Material and MethodsTop

The stocktaking exercise targeted forestry research initiatives and programmes in Jordan, Lebanon, Syria and Turkey. Internet search looked for available online resources (i.e. Google, science direct, tandfonline, Forestry related journals, PLOS ONE, FAOSTAT, FAO-Agris, Unasylva, Research Gate, Universities and International organisations), followed by direct contact made with scholars and representatives of international organisations operating in the EMCs. Recent studies on native trees were added to an existing database compiled in 2013 for the production of a book on EMCs native trees (Sattout & Zahredine, 2014).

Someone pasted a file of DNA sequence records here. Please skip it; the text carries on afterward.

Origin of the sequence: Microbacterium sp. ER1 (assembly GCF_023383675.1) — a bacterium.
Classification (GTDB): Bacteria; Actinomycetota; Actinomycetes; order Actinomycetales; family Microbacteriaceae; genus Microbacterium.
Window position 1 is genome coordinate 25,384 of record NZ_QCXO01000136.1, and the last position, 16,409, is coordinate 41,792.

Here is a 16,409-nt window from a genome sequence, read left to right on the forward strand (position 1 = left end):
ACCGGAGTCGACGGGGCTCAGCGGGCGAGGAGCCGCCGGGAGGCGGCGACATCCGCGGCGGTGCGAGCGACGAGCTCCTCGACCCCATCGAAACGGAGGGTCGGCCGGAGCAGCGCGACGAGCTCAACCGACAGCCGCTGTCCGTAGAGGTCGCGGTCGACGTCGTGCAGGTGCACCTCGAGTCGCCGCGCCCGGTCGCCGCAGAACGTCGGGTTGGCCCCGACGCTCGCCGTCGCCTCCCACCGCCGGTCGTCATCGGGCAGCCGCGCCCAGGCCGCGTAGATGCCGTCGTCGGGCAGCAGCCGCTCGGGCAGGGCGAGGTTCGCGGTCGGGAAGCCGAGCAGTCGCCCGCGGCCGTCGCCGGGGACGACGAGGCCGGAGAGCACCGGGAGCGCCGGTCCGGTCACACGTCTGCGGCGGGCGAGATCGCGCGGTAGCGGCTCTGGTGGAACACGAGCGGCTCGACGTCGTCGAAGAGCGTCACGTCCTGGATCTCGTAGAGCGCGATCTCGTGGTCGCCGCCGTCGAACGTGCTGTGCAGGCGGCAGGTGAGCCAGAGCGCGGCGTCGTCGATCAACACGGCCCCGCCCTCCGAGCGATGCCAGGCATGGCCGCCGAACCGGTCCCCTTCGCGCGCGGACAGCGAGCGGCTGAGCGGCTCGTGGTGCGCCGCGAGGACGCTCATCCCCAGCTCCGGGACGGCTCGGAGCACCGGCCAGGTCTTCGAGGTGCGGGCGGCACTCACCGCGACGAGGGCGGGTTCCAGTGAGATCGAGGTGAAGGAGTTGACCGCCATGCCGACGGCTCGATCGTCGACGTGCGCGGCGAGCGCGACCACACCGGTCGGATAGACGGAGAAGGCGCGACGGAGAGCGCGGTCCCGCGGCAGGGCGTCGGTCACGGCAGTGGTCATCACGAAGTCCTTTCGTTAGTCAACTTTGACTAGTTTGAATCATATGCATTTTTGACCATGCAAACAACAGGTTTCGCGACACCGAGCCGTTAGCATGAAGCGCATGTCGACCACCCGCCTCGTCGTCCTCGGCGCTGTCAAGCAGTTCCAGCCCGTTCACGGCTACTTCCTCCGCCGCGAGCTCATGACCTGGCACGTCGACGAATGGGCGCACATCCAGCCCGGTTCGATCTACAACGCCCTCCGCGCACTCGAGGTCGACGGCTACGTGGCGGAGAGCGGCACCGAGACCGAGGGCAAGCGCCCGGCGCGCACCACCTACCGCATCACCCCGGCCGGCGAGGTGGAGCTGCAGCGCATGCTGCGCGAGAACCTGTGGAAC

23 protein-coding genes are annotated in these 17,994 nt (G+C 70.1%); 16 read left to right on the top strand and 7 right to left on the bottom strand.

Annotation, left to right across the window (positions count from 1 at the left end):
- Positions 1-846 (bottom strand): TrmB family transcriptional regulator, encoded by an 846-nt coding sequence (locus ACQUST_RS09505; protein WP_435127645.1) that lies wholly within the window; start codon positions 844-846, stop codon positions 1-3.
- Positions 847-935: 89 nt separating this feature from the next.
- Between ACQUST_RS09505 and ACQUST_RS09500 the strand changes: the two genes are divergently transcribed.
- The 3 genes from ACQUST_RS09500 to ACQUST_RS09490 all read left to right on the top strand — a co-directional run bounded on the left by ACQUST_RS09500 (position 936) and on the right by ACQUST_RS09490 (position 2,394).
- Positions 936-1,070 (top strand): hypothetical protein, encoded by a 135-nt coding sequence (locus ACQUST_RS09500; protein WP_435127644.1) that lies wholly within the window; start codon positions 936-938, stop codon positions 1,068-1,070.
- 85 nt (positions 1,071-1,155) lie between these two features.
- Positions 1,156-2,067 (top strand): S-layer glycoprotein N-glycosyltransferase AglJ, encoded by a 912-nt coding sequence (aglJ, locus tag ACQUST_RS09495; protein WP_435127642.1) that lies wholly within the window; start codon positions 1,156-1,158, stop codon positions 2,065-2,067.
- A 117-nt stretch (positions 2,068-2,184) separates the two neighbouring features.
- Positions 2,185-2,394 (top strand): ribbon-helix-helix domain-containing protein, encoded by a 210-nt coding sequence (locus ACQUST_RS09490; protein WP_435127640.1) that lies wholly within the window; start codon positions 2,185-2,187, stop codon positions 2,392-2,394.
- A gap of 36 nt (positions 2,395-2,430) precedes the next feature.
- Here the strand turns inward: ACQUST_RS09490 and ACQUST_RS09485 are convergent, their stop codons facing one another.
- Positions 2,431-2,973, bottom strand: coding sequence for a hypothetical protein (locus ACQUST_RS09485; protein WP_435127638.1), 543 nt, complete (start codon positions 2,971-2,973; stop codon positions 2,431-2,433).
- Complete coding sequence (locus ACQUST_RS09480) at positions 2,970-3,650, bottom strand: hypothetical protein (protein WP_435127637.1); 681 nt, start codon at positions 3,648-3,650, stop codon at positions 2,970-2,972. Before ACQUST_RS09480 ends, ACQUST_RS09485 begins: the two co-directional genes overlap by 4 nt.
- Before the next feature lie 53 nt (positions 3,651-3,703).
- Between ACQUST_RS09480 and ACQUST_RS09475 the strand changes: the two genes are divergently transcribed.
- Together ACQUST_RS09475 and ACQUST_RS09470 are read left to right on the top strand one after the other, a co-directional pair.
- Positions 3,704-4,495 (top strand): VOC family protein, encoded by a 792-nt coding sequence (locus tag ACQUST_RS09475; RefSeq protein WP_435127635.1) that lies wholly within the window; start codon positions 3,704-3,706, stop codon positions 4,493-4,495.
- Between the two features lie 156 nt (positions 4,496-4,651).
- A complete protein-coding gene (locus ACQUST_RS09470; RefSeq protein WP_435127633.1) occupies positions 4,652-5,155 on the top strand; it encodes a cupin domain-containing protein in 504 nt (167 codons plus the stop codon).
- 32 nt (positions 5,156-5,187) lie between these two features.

Online assessment resulted in a database comprising approximately 450 peer reviewed articles, grey reports and working documents. The generated database is organised in a simple excel workbook including two separate sheets. The first ‘spreadsheet’ compiles peer reviewed articles sorted out by country and classified under 6 thematic areas: [1] state of forests, [2] wildlife and fauna, [3] forest ecosystem functioning, [4] forest landscape ecology, [5] forest economy and [6] forest conservation and management (Table S1 [supplementary]). It also presents references about the Mediterranean region with relevance to EMCs. The second table arranges publications into 32 genera of tree species native to Eastern Mediterranean (Table S2 [supplementary]).

ResultsTop